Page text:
"Here's a photo of my Dad on his Velocette. I do not think any pics of the 125 exist. My uncle had a Matchless and my Grandfather went from an Ariel Square four to a Triumph Thunderbird. I think both my Dad and Uncle had 125s".

"The picture on the Velocette was taken at their house in Playa del Rey. The whole neighborhood was taken over for an airport expansion so all the homes are gone. My uncle told me how to find the location of the house. Seems that up the street a bit a kid parked to visit his girlfriend and forgot to set the brake or leave his car in gear. The car rolled down the street, across the yard and hit my Grandfathers house square in the bathroom while Grandpa was sitting on the throne. luckily he was just shook up. My Grandfather knew a few people that worked in the Bureau of Street Maintenance and convinced them to put up a guard rail so it would not happen again. The houses are all gone but the guard rail is still there. Now the whole area is a butterfly preserve under the flight path of Los Angeles International airport along the ocean".

"Both my uncle and my dad stopped riding while they were stationed in Korea. A good friend of theirs was killed waiting at a stop sign in the fog. As you can see by the picture of my Dad's Velocette, lights were not mandatory during daylight hours. Their friend had also stripped his bike of all lights. They asked my Grandfather to sell both of their bikes. He always rode whatever motorcycle I have had and never gave me a hard time about riding".

Henry Chester Bauman (Grandfather)
1951 Triumph Thunderbird (?)

"My Grandfather was a pharmacist and owned a couple of pharmacies in the Los Angles area. My Grandmother got a new Cadillac every 2 years and Grandpa was happiest driving old clunkers. I guess I follow my Grandfather, I am still using the van my Dad bought new in 1972 as my daily driver. It just will not quit. I would love to have any of their bikes. I have occasionally looked for a Harley 125 or any of the later variants. They have gotten quite expensive. I did have a Topper for a while though.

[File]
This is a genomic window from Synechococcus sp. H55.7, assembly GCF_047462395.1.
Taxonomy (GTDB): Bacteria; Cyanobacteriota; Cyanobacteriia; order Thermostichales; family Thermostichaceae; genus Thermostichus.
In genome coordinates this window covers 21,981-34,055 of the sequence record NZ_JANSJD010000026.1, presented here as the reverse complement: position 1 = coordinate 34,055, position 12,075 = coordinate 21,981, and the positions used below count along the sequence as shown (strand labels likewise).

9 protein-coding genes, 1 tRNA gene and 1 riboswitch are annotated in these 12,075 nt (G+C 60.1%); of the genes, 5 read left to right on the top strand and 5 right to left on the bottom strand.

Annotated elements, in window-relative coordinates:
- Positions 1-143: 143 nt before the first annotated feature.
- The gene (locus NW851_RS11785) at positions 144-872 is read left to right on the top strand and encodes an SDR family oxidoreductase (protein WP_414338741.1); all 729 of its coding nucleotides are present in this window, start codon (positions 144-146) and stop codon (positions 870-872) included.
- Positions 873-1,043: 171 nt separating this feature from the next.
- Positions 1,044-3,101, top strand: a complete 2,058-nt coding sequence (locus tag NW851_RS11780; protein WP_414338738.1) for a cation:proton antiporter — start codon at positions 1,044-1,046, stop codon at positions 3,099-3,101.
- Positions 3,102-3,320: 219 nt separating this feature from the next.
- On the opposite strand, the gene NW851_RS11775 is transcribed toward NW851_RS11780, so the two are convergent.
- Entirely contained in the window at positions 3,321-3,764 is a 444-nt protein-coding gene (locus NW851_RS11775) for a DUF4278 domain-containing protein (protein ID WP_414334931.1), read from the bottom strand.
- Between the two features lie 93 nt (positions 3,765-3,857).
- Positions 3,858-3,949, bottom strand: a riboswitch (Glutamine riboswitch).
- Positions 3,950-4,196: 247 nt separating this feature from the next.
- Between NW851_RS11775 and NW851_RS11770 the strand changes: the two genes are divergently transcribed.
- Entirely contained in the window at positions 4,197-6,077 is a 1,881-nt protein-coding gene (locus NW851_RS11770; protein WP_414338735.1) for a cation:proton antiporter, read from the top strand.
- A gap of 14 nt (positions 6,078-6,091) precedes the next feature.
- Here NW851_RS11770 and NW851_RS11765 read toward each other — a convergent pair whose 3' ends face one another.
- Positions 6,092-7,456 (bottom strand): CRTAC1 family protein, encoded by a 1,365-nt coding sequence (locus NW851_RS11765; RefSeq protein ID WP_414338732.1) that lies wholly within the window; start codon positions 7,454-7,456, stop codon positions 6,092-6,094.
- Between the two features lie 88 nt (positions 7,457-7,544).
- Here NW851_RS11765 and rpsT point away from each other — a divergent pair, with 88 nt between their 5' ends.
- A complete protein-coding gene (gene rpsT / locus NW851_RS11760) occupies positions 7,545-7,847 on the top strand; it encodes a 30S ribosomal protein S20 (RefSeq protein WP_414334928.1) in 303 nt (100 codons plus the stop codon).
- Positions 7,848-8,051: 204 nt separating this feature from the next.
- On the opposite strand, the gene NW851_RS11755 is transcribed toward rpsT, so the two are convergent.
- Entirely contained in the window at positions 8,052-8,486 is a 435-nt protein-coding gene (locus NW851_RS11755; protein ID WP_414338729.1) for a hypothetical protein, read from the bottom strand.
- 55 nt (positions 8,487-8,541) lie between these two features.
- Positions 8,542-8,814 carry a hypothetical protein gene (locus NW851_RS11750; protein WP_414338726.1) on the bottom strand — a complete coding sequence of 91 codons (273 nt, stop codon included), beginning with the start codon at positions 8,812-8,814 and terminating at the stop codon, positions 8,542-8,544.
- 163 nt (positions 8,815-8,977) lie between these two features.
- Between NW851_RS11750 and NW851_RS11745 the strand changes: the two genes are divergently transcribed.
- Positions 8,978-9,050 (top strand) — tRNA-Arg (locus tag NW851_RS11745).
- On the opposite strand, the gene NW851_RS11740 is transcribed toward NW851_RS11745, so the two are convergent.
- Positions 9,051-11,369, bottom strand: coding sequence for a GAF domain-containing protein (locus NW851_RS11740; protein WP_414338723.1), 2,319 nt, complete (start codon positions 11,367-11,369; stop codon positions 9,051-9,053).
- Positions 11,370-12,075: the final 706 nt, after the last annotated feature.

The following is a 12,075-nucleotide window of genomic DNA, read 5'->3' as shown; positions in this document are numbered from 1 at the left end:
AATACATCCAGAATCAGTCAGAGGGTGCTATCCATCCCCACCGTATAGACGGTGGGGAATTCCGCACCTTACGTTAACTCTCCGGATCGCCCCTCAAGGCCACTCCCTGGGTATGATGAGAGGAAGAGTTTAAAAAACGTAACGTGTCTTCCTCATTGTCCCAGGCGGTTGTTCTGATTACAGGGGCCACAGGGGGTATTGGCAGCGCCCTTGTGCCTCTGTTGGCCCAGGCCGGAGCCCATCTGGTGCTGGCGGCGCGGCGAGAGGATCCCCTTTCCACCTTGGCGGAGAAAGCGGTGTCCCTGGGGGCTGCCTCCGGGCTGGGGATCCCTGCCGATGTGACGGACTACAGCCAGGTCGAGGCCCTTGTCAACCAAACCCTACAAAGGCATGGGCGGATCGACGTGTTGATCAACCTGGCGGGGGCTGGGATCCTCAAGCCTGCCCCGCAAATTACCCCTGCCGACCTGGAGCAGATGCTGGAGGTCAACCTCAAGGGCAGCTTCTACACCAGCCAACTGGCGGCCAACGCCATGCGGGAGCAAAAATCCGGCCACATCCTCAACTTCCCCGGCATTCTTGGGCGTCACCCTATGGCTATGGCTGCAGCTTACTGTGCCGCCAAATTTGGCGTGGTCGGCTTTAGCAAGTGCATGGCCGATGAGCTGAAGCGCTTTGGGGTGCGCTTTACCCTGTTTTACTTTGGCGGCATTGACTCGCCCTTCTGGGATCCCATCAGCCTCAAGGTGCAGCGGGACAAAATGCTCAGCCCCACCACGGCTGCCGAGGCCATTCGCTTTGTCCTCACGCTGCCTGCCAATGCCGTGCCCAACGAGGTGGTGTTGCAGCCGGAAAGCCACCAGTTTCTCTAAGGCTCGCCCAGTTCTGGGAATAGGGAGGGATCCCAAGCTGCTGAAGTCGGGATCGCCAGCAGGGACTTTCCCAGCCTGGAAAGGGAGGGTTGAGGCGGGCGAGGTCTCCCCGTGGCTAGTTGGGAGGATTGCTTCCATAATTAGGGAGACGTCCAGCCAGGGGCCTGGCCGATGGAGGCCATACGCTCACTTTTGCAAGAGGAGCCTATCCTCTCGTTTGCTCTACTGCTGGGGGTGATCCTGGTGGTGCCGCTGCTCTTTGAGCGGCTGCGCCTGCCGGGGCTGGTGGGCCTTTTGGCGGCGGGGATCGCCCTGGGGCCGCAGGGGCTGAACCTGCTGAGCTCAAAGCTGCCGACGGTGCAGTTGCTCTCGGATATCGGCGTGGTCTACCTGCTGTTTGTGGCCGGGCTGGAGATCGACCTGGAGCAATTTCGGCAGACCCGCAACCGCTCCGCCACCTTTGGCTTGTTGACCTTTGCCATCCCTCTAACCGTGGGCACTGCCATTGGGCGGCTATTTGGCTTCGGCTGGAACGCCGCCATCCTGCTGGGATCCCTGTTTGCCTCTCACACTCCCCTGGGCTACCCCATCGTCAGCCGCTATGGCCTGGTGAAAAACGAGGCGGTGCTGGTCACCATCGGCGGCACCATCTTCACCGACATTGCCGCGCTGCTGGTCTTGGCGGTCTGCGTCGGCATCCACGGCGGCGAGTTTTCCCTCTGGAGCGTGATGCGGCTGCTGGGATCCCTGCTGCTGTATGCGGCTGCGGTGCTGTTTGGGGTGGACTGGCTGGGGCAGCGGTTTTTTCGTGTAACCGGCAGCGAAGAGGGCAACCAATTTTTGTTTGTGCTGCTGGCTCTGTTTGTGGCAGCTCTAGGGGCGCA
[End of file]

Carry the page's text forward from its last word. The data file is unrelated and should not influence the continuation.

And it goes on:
My Dad never gave up on two wheels. He became an avid bicyclist and rode his bicycle across the USA from Manhattan Beach, CA to Boston, MA when he was 65".
Greg Bauman 2012

Ed: Update!
Contributed by “Robbie” from the Hummer Exchange
American Motorcycling magazine article January 1949:

Los Angeles Has First 125 Club
"The distinction of being the first AMA-chartered lightweight club in the United States goes to the Los Angeles 125cc Club in California. With 12 charter members, all belonging to the AMA, the group is off to an admirable start. Harold Schlarman was the first to purchase a new Harley-Davidson “125” in Los Angeles. He developed into such an enthusiastic rider that Rich Budelier, L.A. dealer, helped him form a club for riders of lightweights. The members elected Schlarman as their president. The lightweighters are really having some activities. Already they’ve had field meets and polo games. A gypsy tour and a hill climb are planned for the near future. The club is open to all riders of American or foreign 125cc machines".

  Last updated: January 23, 2012 Up